The internal factors had influenced the belief in Rahu, which was in line with changes in the outside world. In 1995, a large statue of Rahu was constructed at the temple as a distinct identity of the temple and as a tourist attraction with increasing eonomic benefits. After the completion, the statue was paraded around the province for local residents to pay respect and it also attracted outsiders from around the country. The belief that Rahu was the God of Safety and Popularity was changed to the God of Fortune.
The roles of Rahu have changed with time. When the Lao Wiang ethnic group migrated from Vientiane, they needed to maintain their ethnic identity and they were having difficulties in life. The belief in Rahu served as their spiritual refuge and an expression of their ethnic identity. After they became more prosperous, Rahu was used as a tale of their historical background. The tale was always associated with the Lao Wiang Community at the temple. The belief between the ethnic group and other Thais is also different. The ethnic belief that Rahu represented goodness had changed from abstract to concrete by representing the god in the form of a single-hole coconut shell. When the Lao Wiang group co-habitate with other ethnic groups, the belief in Rahu has been used as a tool to assimilate with others, since they all believe in Rahu and are members of the temple. Additionally, Rahu plays a role in controlling society with Buddhism as the connection. It is believed that those violating the moral precepts would be punished by the god. The belief in the god has increased the social status of certain individuals in connection with the god. In this case, the temple abbot has been widely respected.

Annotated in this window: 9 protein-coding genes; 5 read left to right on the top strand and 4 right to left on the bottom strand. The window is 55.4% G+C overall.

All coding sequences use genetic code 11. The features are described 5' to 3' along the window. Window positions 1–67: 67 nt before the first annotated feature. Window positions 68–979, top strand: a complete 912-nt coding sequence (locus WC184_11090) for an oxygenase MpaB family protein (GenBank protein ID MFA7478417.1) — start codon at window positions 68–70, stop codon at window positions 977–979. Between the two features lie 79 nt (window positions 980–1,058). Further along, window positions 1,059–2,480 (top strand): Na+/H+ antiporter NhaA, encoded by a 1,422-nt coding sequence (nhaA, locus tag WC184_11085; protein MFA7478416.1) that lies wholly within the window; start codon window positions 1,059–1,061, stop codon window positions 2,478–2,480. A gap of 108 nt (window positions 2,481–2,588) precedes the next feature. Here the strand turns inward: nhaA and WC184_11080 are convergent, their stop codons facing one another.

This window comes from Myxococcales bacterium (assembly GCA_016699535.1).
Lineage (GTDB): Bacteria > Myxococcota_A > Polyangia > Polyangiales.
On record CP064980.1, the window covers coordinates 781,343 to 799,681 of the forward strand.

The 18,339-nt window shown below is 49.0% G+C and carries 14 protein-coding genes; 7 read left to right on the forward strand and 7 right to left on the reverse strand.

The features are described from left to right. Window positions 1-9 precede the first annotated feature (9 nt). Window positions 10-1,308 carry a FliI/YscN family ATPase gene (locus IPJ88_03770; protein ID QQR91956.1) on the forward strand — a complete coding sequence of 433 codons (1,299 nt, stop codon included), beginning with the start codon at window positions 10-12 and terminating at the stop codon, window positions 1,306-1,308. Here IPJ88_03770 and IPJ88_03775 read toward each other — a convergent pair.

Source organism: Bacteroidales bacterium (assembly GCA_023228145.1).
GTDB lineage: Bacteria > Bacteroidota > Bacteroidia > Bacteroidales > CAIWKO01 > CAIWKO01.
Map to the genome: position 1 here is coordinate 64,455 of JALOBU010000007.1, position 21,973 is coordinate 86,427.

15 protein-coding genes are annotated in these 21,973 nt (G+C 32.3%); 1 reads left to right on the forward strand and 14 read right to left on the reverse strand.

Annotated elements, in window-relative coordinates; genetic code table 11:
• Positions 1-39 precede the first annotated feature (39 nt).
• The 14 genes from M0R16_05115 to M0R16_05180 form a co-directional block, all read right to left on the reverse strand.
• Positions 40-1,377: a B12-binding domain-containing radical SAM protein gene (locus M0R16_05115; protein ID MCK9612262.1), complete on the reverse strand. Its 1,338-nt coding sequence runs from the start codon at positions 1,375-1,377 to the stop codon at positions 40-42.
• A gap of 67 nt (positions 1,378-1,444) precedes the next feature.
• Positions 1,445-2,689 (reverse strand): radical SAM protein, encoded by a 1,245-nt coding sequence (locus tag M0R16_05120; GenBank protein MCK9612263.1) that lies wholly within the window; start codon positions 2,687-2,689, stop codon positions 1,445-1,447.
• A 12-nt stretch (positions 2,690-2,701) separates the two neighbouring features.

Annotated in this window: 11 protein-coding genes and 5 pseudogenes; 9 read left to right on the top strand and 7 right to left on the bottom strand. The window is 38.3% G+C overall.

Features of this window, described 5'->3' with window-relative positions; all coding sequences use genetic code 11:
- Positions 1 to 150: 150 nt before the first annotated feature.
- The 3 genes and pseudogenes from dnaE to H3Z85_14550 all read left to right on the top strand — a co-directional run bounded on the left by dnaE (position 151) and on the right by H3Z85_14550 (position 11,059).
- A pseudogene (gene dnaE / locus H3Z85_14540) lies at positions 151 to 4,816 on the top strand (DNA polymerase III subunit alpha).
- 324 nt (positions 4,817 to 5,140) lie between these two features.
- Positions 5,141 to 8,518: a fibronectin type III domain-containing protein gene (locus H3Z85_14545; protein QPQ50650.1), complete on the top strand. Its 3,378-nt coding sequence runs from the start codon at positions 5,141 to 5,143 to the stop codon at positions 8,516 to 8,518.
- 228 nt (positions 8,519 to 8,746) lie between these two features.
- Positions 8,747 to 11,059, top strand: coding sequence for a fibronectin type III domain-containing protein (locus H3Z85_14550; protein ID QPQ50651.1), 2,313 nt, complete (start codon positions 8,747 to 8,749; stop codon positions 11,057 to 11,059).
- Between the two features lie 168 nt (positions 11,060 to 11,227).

During the economic crisis, the belief played a role as a spiritual refuge by becoming God of Fortune in order to respond to spiritual needs of the ethnic group and other believers. The belief also reflected cultural assimilation of the Lao Wiang and other ethnic groups. Originally, the ethnic belief was different from that of the Thais. As times passed, there had been intermarriages until there was no longer ethnic difference and the belief in the god had spread to other ethnic groups as well.
When the formation of Lao Wiang and Lao Khrang in Suphan Buri province was taken into consideration, it was completely different. The Lao Wiang was an ethnic minority group but was able to spread the belief to other mainstream groups in that Rahu was a god, not a Mara or evil. However, the Lao Khrang was more culturally passive and ultimately assimilated.
When cultural assimilation is considered, it cannot be absolute because senior individuals cannot accept the idea of the god being commercialized. Thus, they will adhere to the original belief about the god. However, it is possible that the new belief trend might become so popular that it could lead to a complete cultural assimilation. Whenever the belief can no longer respond to the spiritual needs of social members, changes on the belief are inevitable.

Text Analyst Sura Kaewkohsaba Date of Report May 27, 2019
TAG Lao Wiang, Rahu, cultural assimilation, Nakhon Pathom, Translator -